Los Angeles County Approves Medical Debt Aid for Residents

Molly Castle Work

LOS ANGELES — Los Angeles County supervisors voted unanimously Tuesday to purchase up and forgive hundreds of thousands of {dollars} in medical debt as a part of a comprehensive plan to deal with a $2.9 billion burden that weighs on virtually 800,000 residents.

The measure, authored by supervisors Janice Hahn and Holly Mitchell, allows the county to enter right into a pilot program with Undue Medical Debt, beforehand referred to as RIP Medical Debt, a nationwide group that relieves sufferers of what they owe by buying their medical debt for pennies on the greenback then retiring it.

“Medical debt is largely out of people’s control, but it is devastating families across L.A. County, especially for people living on the brink of poverty,” Hahn stated earlier than the vote. “Luckily for us, this is low-hanging fruit. I think we have a moral obligation to seize this opportunity.”

The debt buy measure is a component of a bigger county initiative that features efforts to forestall the debt from accumulating within the first place, equivalent to boosting hospital monetary help packages and monitoring hospital debt assortment practices.

The Hospital Association of Southern California raised objections to the county’s general plan in a letter to the Board of Supervisors, saying it unfairly singled out hospitals and citing a research that stated one-time debt aid packages did not improve affected person psychological well-being. The hospital affiliation declined to talk with KFF Health News additional in regards to the debt forgiveness pilot program.

Hahn’s workplace estimates the county’s $5 million public well being funding will assist 150,000 residents and remove $500 million in debt. The public well being division stated it hopes to launch the pilot within the coming months and supply Angelenos aid this yr. According to Mitchell’s employees, more cash could possibly be allotted sooner or later if the pilot goes properly.

Health care debt burdens 4 in 10 adults within the U.S., in keeping with a KFF Health News investigation, and disproportionately impacts folks of coloration, low-income folks, and households with youngsters. In January, LA County discovered such debt weighed on 785,000 adults in 2022 and at the very least doubled the likelihood that sufferers would delay or forgo well being care or prescriptions. The county labeled it a public well being difficulty on par with diabetes and bronchial asthma.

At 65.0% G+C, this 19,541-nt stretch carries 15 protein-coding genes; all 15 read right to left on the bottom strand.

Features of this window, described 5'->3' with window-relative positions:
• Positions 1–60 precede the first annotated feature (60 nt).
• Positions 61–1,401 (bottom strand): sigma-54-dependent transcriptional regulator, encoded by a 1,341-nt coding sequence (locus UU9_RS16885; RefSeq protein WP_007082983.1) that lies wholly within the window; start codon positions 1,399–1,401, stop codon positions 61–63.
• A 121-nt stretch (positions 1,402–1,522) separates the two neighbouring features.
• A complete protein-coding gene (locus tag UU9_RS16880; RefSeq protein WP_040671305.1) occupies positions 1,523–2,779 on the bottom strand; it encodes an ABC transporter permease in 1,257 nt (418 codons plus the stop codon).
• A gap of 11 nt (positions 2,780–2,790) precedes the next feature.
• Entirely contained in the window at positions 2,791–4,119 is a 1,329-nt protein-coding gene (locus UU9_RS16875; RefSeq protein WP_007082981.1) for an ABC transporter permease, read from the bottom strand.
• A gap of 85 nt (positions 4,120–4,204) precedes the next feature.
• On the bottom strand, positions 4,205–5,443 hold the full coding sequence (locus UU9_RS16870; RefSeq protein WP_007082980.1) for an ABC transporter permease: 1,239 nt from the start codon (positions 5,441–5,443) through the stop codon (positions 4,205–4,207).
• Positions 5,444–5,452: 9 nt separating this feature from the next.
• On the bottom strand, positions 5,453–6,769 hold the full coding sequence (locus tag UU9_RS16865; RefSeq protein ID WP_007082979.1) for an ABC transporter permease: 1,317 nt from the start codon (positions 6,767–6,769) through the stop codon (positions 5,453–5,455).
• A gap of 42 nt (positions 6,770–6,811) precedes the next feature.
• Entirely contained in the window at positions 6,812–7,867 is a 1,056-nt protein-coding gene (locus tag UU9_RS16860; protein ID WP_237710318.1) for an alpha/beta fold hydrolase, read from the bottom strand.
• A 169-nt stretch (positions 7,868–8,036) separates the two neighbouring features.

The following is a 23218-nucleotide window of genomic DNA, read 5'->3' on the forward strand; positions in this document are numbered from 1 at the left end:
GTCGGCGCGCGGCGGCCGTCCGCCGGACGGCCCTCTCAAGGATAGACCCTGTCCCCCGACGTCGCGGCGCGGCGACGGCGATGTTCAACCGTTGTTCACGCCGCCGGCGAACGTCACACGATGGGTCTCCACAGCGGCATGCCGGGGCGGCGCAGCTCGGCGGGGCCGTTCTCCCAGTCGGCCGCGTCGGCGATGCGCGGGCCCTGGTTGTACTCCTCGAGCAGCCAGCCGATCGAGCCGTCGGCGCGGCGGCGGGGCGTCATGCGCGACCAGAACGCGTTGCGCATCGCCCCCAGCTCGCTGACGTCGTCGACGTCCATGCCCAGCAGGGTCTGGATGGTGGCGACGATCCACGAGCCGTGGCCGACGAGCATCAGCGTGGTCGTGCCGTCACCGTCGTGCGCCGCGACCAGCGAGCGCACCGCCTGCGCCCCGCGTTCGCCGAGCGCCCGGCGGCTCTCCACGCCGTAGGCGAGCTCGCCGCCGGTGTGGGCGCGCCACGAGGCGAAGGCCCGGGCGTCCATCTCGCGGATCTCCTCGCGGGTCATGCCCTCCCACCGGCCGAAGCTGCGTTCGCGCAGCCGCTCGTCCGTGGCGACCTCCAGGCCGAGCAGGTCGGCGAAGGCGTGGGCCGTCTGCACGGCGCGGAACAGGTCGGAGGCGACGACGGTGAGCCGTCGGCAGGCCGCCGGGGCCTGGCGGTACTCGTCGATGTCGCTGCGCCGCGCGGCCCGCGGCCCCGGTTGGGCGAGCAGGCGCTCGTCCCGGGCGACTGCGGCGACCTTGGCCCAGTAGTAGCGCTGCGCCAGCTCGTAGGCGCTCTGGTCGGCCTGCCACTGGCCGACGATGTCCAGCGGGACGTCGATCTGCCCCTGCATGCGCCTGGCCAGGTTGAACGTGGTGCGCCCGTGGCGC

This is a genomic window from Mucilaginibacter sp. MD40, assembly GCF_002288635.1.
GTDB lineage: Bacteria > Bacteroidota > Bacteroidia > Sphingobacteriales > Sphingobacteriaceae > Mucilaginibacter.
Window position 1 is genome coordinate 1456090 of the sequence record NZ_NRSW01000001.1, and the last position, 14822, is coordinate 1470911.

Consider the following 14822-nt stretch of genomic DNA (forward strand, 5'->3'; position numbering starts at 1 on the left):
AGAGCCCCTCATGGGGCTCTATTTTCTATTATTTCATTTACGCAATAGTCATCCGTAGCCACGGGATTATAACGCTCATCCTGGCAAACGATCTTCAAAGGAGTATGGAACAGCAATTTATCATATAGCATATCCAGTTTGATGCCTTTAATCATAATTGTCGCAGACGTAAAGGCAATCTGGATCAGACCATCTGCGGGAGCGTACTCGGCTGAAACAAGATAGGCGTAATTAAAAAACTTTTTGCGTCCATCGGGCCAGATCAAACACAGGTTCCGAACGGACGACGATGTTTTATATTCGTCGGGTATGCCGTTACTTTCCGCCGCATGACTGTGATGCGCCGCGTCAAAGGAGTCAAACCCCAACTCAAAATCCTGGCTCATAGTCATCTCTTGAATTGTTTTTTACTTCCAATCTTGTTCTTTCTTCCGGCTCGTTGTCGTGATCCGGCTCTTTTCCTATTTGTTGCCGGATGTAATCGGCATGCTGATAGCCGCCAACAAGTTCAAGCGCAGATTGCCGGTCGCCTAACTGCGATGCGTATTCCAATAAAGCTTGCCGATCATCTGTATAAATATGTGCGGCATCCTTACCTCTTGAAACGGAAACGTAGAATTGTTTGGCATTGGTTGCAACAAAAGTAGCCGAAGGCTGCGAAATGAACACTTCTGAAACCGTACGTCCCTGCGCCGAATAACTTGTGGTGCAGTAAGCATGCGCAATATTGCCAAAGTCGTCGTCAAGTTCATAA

Los Angeles County is a part of a rising wave of native governments addressing medical debt. Cook County, house to Chicago, invested $12 million with Undue Medical Debt in 2022 to erase $1 billion in debt for its residents. In March, Arizona introduced it might commit up to $30 million to medical debt aid.

“This is not a miracle that’s going to relieve all of this burden,” stated Allison Sesso, CEO of Undue Medical Debt. “But it’s a worthwhile effort, given the amount of money and how relatively inexpensive it is to relieve a lot of these debts.”

While this system gives speedy aid, the county acknowledged it’s a short-term strategy that doesn’t stop residents from incurring extra debt sooner or later. Mona Shah of Community Catalyst, a nationwide well being fairness and coverage group, endorsed LA County’s strategy of pairing one-time debt forgiveness with different efforts to deal with the foundation causes of medical debt.

“We don’t want to ever deny that relief, but we really need to focus on preventing medical debt from happening in the first place,” Shah stated. “Otherwise, it just ends up being this vicious cycle where you’re relieved, and then the next day you can be back in the same situation again.”

Shah stated she additionally has issues that these packages let hospitals off the hook for the failures of their legally required monetary help packages for low-income sufferers. Nonprofit hospitals, that are exempt from most taxes, are required to supply charity care, and in California it’s required of all hospitals.

Undue Medical Debt usually companions with hospitals or doctor teams to determine individuals who make beneath 400% of the federal poverty line or whose debt is proven by hospital monetary information to be greater than 5% of their annual revenue. They then negotiate a purchase order worth, purchase the debt, and retire it.

Sesso thinks most of those sufferers would probably have been eligible for hospital monetary support within the first place. However, many sufferers don’t know these packages exist or are postpone by cumbersome approval processes.

Sesso stated her group makes use of affected person eligibility opinions as a chance to have interaction hospitals on how they might enhance their insurance policies.

Yolanda Vera, well being and wellness senior deputy in Mitchell’s workplace, stated the county understands {that a} one-time debt aid program isn’t a cure-all however sees worth in offering speedy aid.

“We have to try every tool we can to improve the economic well-being in our community,” Vera stated. “And this is one of them.”

This article was produced by KFF Health News, which publishes California Healthline, an editorially unbiased service of the California Health Care Foundation. 

KFF Health News is a nationwide newsroom that produces in-depth journalism about well being points and is among the core working packages at KFF—an unbiased supply of well being coverage analysis, polling, and journalism. Learn extra about KFF.


This story could be republished free of charge (details).

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